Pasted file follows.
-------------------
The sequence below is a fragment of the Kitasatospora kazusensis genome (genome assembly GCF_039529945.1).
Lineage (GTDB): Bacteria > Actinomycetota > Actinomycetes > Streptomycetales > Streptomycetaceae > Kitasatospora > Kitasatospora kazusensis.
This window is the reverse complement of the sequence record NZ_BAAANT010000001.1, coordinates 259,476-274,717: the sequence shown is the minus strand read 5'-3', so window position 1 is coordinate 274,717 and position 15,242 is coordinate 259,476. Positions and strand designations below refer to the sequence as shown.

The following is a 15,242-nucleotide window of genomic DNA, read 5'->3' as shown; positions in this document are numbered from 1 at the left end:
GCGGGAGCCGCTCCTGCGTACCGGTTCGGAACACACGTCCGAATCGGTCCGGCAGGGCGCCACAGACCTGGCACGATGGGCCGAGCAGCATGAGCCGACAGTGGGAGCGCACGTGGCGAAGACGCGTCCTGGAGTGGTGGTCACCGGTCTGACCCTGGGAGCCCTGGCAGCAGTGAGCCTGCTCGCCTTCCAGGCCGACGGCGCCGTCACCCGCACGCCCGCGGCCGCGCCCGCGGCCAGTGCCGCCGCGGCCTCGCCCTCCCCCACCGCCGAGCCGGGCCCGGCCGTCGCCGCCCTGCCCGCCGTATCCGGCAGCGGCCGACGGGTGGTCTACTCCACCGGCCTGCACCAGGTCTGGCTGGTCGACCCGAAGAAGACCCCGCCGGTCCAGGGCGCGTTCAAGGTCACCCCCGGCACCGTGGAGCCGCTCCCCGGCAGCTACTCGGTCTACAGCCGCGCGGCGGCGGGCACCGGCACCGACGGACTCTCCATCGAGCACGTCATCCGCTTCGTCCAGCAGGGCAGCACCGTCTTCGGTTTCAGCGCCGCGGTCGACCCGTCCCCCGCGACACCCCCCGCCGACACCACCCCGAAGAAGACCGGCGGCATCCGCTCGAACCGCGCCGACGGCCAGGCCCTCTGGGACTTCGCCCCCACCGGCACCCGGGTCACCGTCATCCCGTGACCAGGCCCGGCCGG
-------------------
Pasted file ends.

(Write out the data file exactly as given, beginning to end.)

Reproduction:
The sequence below is a fragment of the Kitasatospora kazusensis genome (genome assembly GCF_039529945.1).
Lineage (GTDB): Bacteria > Actinomycetota > Actinomycetes > Streptomycetales > Streptomycetaceae > Kitasatospora > Kitasatospora kazusensis.
This window is the reverse complement of the sequence record NZ_BAAANT010000001.1, coordinates 259,476-274,717: the sequence shown is the minus strand read 5'-3', so window position 1 is coordinate 274,717 and position 15,242 is coordinate 259,476. Positions and strand designations below refer to the sequence as shown.

The following is a 15,242-nucleotide window of genomic DNA, read 5'->3' as shown; positions in this document are numbered from 1 at the left end:
GCGGGAGCCGCTCCTGCGTACCGGTTCGGAACACACGTCCGAATCGGTCCGGCAGGGCGCCACAGACCTGGCACGATGGGCCGAGCAGCATGAGCCGACAGTGGGAGCGCACGTGGCGAAGACGCGTCCTGGAGTGGTGGTCACCGGTCTGACCCTGGGAGCCCTGGCAGCAGTGAGCCTGCTCGCCTTCCAGGCCGACGGCGCCGTCACCCGCACGCCCGCGGCCGCGCCCGCGGCCAGTGCCGCCGCGGCCTCGCCCTCCCCCACCGCCGAGCCGGGCCCGGCCGTCGCCGCCCTGCCCGCCGTATCCGGCAGCGGCCGACGGGTGGTCTACTCCACCGGCCTGCACCAGGTCTGGCTGGTCGACCCGAAGAAGACCCCGCCGGTCCAGGGCGCGTTCAAGGTCACCCCCGGCACCGTGGAGCCGCTCCCCGGCAGCTACTCGGTCTACAGCCGCGCGGCGGCGGGCACCGGCACCGACGGACTCTCCATCGAGCACGTCATCCGCTTCGTCCAGCAGGGCAGCACCGTCTTCGGTTTCAGCGCCGCGGTCGACCCGTCCCCCGCGACACCCCCCGCCGACACCACCCCGAAGAAGACCGGCGGCATCCGCTCGAACCGCGCCGACGGCCAGGCCCTCTGGGACTTCGCCCCCACCGGCACCCGGGTCACCGTCATCCCGTGACCAGGCCCGGCCGG